back to article Like my new wheels? All I did was squash a bug, and they gave me $72k

Vuln hunters brought home the bacon last year, according to figures released today by bug bounty platform HackerOne. The Hacker-Powered Security Report is a biannual study of vulnerability disclosure ecosystems. It found that organisations resolved 27,000 vulnerabilities, earning ethical hackers $11.7m in 2017 alone. The …

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Good on them!

I'd much prefer these to be discovered, the finder paid $lots (which would essentially come out of what other customers and I are paying in licences) and potentially save me and my business $lotsmore in downtime and data compromise.

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Re: Good on them!

At these rates of reward, (which seem to be beginning to reflect the severity of the exploit, the effort needed to find the hole and develop a proof of concept exploit) it must be coming more remunerative for blackhats to report the exploits they find...

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Re: Good on them!

... it must be coming more remunerative for blackhats to report the exploits they find

Which is good thing. Better that they go gray hat or white hat than use the exploit and create headaches for everyone.

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Re: Good on them!

"it must be coming more remunerative for blackhats to report the exploits they find."

Or just becoming remunerative, easier and with less risk than going for the bigger rewards of exploiting it. It doesn't mean there aren't any taking the latter route.

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Re: Good on them!

> It doesn't mean there aren't any taking the latter route.

I expect them to be doing both!

Find and develop exploit, create malware package, as 'blackhat' sell malware package, wait for money to reach bank account, as 'whitehat' report exploit, wait for money to reach bank account...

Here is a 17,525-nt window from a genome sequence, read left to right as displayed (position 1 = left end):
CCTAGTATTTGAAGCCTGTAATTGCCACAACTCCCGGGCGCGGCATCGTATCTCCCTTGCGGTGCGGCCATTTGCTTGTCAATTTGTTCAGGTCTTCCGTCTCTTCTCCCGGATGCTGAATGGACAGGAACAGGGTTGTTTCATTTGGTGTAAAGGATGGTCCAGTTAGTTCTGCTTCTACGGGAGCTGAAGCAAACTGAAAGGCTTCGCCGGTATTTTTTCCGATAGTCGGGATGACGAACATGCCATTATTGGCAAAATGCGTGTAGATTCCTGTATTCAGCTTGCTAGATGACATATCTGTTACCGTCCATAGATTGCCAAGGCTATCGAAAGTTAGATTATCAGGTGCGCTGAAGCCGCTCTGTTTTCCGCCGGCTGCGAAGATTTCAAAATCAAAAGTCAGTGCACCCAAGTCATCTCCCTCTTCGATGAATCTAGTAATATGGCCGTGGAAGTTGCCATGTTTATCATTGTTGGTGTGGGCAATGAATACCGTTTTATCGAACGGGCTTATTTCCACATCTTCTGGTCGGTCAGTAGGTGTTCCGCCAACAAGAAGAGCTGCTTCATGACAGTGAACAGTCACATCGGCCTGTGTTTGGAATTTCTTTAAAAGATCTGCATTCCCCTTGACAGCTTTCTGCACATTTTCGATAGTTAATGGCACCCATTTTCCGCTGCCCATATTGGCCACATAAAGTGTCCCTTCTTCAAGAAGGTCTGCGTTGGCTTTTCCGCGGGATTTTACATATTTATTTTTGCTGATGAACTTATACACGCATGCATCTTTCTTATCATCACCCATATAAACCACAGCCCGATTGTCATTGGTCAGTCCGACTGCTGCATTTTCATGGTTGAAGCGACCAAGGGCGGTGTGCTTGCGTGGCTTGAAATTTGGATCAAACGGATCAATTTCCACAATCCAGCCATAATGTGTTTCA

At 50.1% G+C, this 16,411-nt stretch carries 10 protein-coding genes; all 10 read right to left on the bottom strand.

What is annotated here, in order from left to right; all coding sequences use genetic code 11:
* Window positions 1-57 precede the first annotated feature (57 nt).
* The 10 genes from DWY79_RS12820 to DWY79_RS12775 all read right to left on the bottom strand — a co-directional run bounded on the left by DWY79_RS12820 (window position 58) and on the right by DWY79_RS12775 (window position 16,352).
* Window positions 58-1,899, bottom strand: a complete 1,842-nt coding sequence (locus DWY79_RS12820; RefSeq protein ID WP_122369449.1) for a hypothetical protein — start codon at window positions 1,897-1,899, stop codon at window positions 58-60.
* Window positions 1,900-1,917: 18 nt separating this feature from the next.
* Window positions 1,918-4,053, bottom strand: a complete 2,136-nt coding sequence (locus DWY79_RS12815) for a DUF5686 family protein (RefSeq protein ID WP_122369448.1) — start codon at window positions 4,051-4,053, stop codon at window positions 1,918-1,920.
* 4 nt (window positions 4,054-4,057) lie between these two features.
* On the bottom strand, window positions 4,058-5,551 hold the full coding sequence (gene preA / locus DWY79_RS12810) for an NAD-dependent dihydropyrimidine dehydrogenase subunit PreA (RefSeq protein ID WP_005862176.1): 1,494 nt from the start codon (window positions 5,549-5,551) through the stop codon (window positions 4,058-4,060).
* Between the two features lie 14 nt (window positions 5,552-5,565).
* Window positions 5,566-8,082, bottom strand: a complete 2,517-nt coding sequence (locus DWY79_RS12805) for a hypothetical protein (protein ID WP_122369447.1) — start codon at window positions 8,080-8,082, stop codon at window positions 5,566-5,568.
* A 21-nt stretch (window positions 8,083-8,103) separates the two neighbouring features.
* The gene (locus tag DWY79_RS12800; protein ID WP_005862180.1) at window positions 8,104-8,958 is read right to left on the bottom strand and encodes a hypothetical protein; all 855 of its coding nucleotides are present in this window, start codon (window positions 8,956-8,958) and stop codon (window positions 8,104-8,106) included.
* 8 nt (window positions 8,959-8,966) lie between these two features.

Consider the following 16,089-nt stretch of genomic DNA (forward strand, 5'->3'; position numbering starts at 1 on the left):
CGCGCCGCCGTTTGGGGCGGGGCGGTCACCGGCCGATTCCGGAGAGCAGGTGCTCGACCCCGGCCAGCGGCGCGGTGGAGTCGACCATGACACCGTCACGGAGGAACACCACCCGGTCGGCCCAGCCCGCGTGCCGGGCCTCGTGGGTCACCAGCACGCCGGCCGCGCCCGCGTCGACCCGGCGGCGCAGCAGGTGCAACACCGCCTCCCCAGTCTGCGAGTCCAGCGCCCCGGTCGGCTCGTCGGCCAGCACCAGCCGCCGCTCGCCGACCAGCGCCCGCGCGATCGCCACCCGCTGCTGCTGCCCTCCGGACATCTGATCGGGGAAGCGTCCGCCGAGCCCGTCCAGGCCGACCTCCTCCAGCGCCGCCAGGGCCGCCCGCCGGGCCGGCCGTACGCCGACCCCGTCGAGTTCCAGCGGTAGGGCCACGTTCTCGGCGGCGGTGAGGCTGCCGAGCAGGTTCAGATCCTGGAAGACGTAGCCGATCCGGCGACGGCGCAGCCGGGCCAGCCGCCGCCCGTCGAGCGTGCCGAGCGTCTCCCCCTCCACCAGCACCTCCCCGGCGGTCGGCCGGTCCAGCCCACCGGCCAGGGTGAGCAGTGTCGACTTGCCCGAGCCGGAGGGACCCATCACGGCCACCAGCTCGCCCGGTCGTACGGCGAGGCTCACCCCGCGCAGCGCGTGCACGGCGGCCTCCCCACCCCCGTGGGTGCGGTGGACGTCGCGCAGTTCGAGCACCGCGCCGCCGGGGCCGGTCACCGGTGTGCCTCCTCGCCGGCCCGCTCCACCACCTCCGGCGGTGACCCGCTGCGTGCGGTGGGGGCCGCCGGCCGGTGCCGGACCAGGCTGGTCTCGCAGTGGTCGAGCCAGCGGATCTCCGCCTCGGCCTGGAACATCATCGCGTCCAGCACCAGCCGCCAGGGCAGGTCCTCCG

So this method provides plenty of carrot to report exploits and a decent stick for software authors to take note and release fixes...

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Massively in favour of this idea

For the big websites / standalone software companies, this is going to have to become the norm. Nothing so far has been able to shift the mindset from the "just ship it, got to be first to market no matter how poor or rushed it is" mentality, and now there's a mechanism developing that can truly make a difference.

For any big players in any market, not doing so could ultimitely become a big red "AVOID!" flag for customers if it becomes a big thing, and there will truly be an incentive to clamp down on the cheap and nasty practices that have been too prevalent up til now, as the market can then weed the cheapskates out.

As far as making it a profession goes, it's probably very risky right now unless you have the inside knowledge to exploit it at this early stage, but I can forsee huge success awaiting the people who truly get the big "eureka" moments and push this forward with innovations that nobody will dare to be without as regards making money off it. Could this be the way software development can reach the next stage of maturity, rather than all the other hopes and dreams that have so far failed? After all, I've never seen a fundamental approach that starts off by saying as a first point of principle : "All software and systems have bugs and vulnerabilities, and even planned tests will never catch the truly clever ways to exploit and uncover them".